“Then the Lord answered Job out of the whirlwind:

“Who is this who darkens counsel
with words without knowledge?
Get ready for a difficult task like a man;
I will question you
and you will inform me!””

I love how Job chapter 38 begins. At this point in the book, Job has spent almost 33 chapters listening to his friends and wife giving their opinions on who God is, why He has allowed Job to experience misery and what they feel Job should do in order to win back the favor of God. Yet, after listening to all these speeches, God appears to Job as a voice coming from a tornado-like storm. Not only does He appear in such a chaotic way, but His first words to Job are not words of comfort or sympathy, they are words of challenge and correction. Now, let me be clear, God is a God of comfort. He often shows sympathy to His people and He treats His people with great care when they are in distress. So God is not a malevolent and uncaring being who watches our pain and finds joy in it like most of the ancient god’s did. Rather, the point I am trying to make with this verse is that God is present as we hurt. God showed up in the middle of the chaos of Job’s misery and made sure that Job understood that He not only knew what was happening with Job, but, also, that He was present through it all. Job’s friends were wrong. God had not deserted Job because of Job’s sin. Instead, God was right there, keeping an eye on Job from the very beginning.

“Where were you
when I laid the foundation of the earth?
Tell me, if you possess understanding!
Who set its measurements—if you know—
or who stretched a measuring line across it?
On what were its bases set,
or who laid its cornerstone—
when the morning stars sang in chorus,
and all the sons of God shouted for joy?
“Who shut up the sea with doors
when it burst forth, coming out of the womb,
when I made the storm clouds its garment,
and thick darkness its swaddling band,
when I prescribed its limits,
and set in place its bolts and doors,
when I said, ‘To here you may come
and no farther,
here your proud waves will be confined’?”

For almost 4 chapters God questions Job’s understanding of God, Himself; just like He does in these 9 verses. Many people might see God’s speech to Job as heartless or even uncaring. I mean Job just lost everything and here God is telling him that Job not only understands nothing, but that compared to God, he is but a spec. However, I don’t look at this speech and see this. God was telling Job that He was in control of everything, that He created everything, He was all powerful, all-knowing and fully in control. This is encouraging to me, not disheartening. When I am going through something that I don’t understand or when I see something happen that just doesn’t make any justifiable sense, I want to know that there is someone in control, someone who is more powerful than my misery and more in control than I will ever be. This is comforting to me, this is the encouragement that I need. I don’t want someone to tell me that everything will be alright or that I will get through this. In my misery, I find those to be empty words that do not solve any of my current problems. Instead, I want someone to look me in the eyes and say “Trust me, I’ve got this.” And that is exactly what God was doing to Job through His correction. God wanted Job to realize that the misery that he was experiencing was not his fault because of sin, nor should Job judge God for allowing him to go through such misery because Job was not all-knowing or all-understanding like God. God wanted Job to see that if God can do all things like He says He can, will He not, also, bring restoration to Job in His perfect timing?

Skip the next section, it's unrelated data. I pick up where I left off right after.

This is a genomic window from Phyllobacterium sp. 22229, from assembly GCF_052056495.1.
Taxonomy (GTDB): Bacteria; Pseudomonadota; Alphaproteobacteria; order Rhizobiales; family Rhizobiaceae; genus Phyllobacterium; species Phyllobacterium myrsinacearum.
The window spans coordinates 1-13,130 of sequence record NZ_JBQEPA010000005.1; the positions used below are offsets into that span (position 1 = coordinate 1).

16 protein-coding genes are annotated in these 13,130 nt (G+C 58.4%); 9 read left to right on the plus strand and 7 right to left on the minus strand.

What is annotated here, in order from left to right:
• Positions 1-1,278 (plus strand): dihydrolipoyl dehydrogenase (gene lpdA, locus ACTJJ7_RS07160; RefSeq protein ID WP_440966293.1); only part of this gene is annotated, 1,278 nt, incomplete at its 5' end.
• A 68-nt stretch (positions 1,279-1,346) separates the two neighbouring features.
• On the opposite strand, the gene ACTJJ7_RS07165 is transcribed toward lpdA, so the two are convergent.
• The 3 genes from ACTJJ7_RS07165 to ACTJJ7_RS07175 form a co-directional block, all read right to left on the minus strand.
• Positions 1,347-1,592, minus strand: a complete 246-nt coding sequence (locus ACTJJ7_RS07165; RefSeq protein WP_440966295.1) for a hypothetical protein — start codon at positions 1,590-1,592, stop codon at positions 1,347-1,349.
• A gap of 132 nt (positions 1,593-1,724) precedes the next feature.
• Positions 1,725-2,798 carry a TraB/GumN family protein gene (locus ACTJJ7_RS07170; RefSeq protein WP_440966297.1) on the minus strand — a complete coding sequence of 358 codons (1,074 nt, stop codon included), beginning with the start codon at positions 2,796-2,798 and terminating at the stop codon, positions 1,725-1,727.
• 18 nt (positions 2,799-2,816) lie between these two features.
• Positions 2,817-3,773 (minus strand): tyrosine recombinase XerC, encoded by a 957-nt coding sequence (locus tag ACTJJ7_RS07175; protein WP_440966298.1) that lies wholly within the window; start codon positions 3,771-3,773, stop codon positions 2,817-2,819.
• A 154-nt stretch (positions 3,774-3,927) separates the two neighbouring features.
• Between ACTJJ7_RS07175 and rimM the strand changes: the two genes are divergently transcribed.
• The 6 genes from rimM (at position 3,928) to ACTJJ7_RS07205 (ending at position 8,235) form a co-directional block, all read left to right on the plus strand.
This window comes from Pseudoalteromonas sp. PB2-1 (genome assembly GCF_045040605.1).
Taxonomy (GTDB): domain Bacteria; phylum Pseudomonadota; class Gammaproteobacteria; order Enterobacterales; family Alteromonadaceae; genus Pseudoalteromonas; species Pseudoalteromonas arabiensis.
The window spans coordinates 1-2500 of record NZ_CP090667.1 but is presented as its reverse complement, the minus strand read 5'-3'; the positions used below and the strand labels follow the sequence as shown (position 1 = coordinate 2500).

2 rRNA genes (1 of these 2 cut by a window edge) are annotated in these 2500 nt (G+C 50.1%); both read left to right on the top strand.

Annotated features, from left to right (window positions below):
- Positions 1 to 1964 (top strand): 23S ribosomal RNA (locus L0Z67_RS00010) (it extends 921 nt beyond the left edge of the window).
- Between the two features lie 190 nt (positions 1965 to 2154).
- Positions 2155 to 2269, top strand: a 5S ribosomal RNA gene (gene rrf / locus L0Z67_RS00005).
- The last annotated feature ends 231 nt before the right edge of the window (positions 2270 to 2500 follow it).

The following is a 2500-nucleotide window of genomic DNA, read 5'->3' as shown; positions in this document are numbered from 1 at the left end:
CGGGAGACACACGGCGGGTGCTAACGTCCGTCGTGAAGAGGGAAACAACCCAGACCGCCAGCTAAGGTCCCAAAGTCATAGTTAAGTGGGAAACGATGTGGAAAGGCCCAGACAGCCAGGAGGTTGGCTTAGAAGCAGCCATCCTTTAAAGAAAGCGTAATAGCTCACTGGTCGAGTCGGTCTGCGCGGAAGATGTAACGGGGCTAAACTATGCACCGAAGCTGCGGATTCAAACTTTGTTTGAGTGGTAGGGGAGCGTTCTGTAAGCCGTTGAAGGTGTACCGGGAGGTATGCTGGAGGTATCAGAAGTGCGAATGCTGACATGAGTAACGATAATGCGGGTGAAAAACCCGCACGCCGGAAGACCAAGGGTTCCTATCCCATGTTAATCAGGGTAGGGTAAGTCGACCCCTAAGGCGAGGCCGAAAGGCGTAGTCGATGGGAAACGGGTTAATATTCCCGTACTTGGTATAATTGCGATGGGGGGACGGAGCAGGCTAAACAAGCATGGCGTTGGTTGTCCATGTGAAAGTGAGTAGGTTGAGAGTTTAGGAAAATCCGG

“So the Lord restored what Job had lost after he prayed for his friends, and the Lord doubled all that had belonged to Job.”